The manufacturer’s commitment to a market segment. If the manufacturer’s focus is on another market or geographic area and its staff is not versed in the concerns and needs of the purchaser, the best product may not be selected.

Many of the foregoing considerations cannot be assigned a dollar value. Yet if a shortfall occurs in any one of them, it is almost assured that an unintended cost results. The old adage, “Pay me now or pay me later” tends to ring true in such circumstances, as does “if it sounds too good to be true, then it probably is.”

Note that the foregoing considerations do not do much to help a purchaser arrive at a meaningful cost comparison for one item versus another. However, constructing a matrix to rate all the brands to be considered, and then placing the items in order of likelihood that item will cost more over the long haul, gives a sense of true cost.

In constructing such a matrix, brands being considered could be one axis, while the other axis might list key words that represent each parameter to consider. In addition to the parameters suggested above, the list also might include:

  • Supplier’s reputation for products/services that last or perform with minimal attention.
  • Supplier’s reputation for products/services that are easy to install or apply with minimal training.
  • Supplier’s reputation for products/services that save energy or lead to more efficiency in an application.
  • The degree to which the product/ service is proven in years of field use—or lacking this, the reputation of the supplier’s products/services to last for extended periods of time relative to other brands.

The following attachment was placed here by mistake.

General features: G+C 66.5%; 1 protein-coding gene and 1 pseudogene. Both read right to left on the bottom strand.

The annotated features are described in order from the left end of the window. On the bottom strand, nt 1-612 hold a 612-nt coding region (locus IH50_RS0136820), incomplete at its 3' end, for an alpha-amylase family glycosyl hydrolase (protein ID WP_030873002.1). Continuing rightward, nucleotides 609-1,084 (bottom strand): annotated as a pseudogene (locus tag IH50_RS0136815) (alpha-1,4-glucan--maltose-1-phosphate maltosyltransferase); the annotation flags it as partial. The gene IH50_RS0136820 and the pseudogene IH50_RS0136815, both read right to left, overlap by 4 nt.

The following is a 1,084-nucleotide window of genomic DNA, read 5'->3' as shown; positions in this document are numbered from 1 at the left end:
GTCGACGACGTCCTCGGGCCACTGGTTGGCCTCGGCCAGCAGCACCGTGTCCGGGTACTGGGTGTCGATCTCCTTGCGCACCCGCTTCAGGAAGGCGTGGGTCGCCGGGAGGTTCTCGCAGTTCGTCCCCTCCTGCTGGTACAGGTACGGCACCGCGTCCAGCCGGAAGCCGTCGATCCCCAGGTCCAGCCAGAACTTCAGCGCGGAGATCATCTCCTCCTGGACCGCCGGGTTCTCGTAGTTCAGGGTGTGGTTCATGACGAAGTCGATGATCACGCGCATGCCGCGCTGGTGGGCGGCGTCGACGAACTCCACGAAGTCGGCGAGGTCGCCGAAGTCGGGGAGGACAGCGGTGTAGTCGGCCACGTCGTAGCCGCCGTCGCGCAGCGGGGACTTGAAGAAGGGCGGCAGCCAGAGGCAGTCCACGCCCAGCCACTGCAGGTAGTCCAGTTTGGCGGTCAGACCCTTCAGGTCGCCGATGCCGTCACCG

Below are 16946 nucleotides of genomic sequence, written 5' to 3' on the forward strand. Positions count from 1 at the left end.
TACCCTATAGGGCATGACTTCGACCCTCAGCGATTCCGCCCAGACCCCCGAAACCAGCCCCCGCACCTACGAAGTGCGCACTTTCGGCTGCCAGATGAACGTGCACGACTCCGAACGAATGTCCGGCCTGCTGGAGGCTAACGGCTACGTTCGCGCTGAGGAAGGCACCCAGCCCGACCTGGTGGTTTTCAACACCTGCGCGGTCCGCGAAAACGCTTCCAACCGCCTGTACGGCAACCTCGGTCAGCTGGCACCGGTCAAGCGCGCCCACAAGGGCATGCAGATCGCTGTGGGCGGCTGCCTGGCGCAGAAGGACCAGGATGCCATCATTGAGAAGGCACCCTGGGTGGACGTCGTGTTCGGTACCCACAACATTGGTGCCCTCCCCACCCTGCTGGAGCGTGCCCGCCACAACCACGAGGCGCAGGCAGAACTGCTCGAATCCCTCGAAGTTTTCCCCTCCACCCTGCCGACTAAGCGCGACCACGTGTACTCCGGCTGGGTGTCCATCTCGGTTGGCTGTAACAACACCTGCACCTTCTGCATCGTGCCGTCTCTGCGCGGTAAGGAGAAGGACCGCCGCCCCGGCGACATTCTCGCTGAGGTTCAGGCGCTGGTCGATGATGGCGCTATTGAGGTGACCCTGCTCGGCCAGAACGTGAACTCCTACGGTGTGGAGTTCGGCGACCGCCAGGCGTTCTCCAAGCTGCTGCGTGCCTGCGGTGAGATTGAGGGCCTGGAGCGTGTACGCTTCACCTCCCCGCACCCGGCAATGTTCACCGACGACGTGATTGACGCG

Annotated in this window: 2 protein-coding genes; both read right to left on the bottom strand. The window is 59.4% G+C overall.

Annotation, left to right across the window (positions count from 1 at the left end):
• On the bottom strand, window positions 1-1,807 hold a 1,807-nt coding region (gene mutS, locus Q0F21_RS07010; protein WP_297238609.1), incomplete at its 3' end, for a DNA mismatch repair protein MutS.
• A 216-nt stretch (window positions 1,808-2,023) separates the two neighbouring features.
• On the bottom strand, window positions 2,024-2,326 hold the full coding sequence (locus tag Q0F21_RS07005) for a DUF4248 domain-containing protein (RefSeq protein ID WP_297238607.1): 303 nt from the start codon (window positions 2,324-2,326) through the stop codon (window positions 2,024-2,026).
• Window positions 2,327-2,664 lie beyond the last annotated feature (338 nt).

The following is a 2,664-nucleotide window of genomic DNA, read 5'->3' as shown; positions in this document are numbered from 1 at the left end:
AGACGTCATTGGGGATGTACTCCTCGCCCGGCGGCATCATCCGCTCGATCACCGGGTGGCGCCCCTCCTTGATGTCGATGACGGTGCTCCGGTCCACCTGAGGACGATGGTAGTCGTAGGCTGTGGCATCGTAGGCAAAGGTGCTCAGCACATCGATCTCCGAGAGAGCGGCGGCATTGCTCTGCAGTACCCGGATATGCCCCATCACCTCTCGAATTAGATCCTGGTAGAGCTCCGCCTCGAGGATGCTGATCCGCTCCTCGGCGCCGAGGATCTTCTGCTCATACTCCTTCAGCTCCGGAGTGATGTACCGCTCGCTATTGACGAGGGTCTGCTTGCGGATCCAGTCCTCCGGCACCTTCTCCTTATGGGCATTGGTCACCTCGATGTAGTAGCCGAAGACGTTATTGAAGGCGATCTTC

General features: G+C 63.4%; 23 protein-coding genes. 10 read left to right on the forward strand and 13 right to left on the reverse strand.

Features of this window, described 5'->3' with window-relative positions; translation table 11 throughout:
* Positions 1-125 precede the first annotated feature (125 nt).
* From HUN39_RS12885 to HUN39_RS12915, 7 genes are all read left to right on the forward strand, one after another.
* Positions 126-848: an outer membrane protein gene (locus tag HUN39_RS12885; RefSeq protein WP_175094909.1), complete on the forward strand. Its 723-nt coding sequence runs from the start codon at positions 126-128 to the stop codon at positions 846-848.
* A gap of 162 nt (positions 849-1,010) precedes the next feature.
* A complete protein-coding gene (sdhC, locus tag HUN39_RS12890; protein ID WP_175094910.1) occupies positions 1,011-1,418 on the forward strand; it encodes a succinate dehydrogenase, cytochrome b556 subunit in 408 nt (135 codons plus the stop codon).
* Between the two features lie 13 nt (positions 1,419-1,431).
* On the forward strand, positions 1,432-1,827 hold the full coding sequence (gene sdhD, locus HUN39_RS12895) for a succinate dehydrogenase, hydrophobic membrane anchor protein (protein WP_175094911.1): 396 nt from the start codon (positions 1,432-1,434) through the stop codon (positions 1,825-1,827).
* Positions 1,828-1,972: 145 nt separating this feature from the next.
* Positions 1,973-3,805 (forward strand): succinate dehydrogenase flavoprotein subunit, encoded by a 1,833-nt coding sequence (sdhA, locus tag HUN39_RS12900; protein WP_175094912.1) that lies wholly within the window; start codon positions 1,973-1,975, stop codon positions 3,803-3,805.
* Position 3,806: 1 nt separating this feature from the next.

After creating such a matrix, the next step would be to assign a number for each brand/parameter combination, such as “1” if the judgment on that consideration is low likelihood, poor or some other negative.” If “1” is the negative number, “3” might be high, excellent, very likely or similar. Then, “2” would be used for neutral performance or when a conclusion cannot be reached (though using that number should be kept to a minimum because it injects a degree of “benefit of a doubt” that might penalize other brands.) The last step would be to add up the numbers for each brand and arrange the brands from the highest score to the lowest.

Notice the initial cost is not factored into such a matrix. This is because an inferior product can sometimes hide behind a low initial cost. By including the initial cost in the matrix, whether that price is high or low, an otherwise high-scoring product could be penalized or a low-scoring one could be given an undeserved boost. Instead, an item’s purchase price should be evaluated in light of its ranking in the matrix.

The resulting matrix and scores can provide a procurement team a means to conduct more meaningful and insightful discussions to arrive at the best purchasing decision. While this approach might not have the precision and mathematical complexity of a true LCC analysis, its validity as a decision-making tool is much closer to evaluating the true cost of a product than initial cost alone.

ROBERT J. ABBOTT is director of corporate marketing communications,Mueller Co., Chattanooga, TN. Reach him at This email address is being protected from spambots. You need JavaScript enabled to view it..